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We tried food from all over Colombia as Rodrigo explained the gastronomic history and the method of making these masterpieces. As a lover of food and cooking – I was in my element! This culinary experience is something we can arrange for our customers when they are spending time in Medellín. I would wholeheartedly recommend this as, not only is the food excellent, but this is a fantastic way of really getting to the heart of Colombian culture and exploring something that the Colombian people have so much passion for.

After desert and coffee we slowly headed, with full belly’s, onto the bus which took us through the city and up to ‘Comuna 13’. Before coming to Colombia I had read about this urban development project and was intrigued to see it for myself.

We met our guide Bicho – a 26 year old street artist who has been living in the area his whole life. He took us around the neighborhood explaining what the community used to be like and how things have changed over the past 20 years. This was once one of the most dangerous neighborhoods in the city and was known for drug trafficking, violence and a forced displacement of thousands of people. Over the years it has changed so much you would not think it today - this area has become a model example of development and innovation in the city and welcomes hundreds of tourists and visitors everyday.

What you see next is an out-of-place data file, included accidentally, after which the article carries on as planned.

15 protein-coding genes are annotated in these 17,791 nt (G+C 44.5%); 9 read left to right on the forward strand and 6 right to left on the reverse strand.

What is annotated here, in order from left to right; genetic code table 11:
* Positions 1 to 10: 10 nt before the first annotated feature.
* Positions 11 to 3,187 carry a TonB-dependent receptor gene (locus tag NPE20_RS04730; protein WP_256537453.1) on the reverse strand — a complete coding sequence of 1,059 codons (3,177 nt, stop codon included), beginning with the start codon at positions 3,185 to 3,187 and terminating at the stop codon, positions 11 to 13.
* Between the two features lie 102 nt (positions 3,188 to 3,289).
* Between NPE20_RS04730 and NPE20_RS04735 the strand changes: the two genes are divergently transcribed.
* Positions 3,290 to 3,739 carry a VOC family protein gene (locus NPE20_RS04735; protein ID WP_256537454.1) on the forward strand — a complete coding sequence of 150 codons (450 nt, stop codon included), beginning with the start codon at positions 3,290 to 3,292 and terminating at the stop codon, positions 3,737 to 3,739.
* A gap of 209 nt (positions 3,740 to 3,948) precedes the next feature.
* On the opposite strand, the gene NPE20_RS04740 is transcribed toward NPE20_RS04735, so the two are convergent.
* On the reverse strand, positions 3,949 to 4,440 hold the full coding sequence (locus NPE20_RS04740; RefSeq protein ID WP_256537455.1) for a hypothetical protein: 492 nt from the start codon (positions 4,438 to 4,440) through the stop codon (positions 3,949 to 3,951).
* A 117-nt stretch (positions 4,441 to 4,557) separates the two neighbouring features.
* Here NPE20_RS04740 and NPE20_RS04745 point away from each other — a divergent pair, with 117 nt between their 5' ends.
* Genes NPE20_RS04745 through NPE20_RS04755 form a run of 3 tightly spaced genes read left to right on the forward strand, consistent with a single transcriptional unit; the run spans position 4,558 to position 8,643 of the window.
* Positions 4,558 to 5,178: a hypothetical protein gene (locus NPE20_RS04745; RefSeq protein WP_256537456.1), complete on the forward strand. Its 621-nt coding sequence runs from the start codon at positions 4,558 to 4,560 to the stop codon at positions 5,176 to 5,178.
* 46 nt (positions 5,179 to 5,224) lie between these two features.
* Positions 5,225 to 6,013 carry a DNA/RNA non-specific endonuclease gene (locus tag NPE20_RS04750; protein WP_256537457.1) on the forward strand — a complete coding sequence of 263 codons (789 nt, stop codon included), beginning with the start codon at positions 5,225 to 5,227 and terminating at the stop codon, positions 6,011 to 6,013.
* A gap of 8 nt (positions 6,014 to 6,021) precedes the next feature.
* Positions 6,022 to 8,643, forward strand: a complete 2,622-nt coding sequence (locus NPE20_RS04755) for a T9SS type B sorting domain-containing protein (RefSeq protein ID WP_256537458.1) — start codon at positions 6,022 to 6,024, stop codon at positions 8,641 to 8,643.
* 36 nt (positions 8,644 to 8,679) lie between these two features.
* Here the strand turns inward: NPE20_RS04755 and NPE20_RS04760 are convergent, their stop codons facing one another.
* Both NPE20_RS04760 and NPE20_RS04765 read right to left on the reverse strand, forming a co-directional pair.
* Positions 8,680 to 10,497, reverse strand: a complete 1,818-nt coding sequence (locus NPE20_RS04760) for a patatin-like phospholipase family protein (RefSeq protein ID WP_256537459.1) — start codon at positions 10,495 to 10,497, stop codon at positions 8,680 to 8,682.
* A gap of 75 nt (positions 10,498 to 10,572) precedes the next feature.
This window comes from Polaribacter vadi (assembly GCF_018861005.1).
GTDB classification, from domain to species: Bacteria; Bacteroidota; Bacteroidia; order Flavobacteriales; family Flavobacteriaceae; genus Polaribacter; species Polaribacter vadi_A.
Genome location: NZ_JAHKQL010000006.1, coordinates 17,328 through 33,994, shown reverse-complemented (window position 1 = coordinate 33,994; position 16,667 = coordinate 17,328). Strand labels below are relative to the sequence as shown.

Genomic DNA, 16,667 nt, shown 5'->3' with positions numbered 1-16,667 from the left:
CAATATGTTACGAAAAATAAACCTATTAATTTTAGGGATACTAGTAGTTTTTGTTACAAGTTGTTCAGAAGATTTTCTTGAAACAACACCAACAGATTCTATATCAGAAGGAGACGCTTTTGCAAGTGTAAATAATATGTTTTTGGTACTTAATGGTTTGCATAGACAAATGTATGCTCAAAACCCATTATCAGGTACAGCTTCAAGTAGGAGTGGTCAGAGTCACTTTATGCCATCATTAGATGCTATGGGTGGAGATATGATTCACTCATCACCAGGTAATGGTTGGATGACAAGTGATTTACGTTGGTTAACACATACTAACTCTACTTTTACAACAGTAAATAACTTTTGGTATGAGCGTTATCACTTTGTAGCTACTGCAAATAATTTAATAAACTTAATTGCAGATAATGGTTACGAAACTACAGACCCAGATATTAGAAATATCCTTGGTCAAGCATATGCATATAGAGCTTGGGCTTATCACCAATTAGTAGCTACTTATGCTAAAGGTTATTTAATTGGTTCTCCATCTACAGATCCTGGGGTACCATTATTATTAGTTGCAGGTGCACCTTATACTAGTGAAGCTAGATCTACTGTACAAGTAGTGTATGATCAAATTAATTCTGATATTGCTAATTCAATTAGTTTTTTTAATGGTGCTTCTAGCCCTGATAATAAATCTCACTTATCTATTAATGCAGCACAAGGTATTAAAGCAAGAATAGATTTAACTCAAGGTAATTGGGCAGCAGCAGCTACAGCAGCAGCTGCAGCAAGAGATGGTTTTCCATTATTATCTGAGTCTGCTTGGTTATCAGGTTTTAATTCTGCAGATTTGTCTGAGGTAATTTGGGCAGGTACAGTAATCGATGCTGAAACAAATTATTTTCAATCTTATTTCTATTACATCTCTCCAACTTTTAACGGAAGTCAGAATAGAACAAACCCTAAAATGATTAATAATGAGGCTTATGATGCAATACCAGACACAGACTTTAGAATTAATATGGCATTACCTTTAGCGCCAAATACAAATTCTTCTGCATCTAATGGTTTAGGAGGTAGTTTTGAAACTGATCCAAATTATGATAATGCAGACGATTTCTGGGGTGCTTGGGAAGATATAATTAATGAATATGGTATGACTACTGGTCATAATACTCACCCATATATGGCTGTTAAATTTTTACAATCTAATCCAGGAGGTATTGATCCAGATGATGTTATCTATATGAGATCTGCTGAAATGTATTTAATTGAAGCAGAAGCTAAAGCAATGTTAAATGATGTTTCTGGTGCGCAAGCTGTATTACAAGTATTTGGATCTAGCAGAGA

We took a ‘graffiti tour’ and our guide explained the meaning behind the artwork on the walls. It was incredibly moving and emotional – an outlet for expressing what has happened here in the past.